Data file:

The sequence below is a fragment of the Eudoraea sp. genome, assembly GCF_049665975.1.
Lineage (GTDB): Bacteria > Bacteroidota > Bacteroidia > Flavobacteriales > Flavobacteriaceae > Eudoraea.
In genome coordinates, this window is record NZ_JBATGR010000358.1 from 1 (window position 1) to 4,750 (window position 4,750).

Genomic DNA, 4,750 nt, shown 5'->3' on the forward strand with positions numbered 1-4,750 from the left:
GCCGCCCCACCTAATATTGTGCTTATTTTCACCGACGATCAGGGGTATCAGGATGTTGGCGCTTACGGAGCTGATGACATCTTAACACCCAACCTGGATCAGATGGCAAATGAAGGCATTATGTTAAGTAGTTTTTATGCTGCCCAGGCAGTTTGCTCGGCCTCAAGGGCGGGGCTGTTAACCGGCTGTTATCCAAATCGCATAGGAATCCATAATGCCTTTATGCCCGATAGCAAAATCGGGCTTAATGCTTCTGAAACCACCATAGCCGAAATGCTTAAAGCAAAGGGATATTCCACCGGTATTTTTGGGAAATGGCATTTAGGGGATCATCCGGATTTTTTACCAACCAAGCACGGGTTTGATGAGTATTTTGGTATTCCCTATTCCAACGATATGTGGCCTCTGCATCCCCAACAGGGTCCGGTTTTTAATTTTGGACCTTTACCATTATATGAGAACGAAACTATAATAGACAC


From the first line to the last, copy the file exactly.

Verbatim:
The sequence below is a fragment of the Eudoraea sp. genome, assembly GCF_049665975.1.
Lineage (GTDB): Bacteria > Bacteroidota > Bacteroidia > Flavobacteriales > Flavobacteriaceae > Eudoraea.
In genome coordinates, this window is record NZ_JBATGR010000358.1 from 1 (window position 1) to 4,750 (window position 4,750).

Genomic DNA, 4,750 nt, shown 5'->3' on the forward strand with positions numbered 1-4,750 from the left:
GCCGCCCCACCTAATATTGTGCTTATTTTCACCGACGATCAGGGGTATCAGGATGTTGGCGCTTACGGAGCTGATGACATCTTAACACCCAACCTGGATCAGATGGCAAATGAAGGCATTATGTTAAGTAGTTTTTATGCTGCCCAGGCAGTTTGCTCGGCCTCAAGGGCGGGGCTGTTAACCGGCTGTTATCCAAATCGCATAGGAATCCATAATGCCTTTATGCCCGATAGCAAAATCGGGCTTAATGCTTCTGAAACCACCATAGCCGAAATGCTTAAAGCAAAGGGATATTCCACCGGTATTTTTGGGAAATGGCATTTAGGGGATCATCCGGATTTTTTACCAACCAAGCACGGGTTTGATGAGTATTTTGGTATTCCCTATTCCAACGATATGTGGCCTCTGCATCCCCAACAGGGTCCGGTTTTTAATTTTGGACCTTTACCATTATATGAGAACGAAACTATAATAGACAC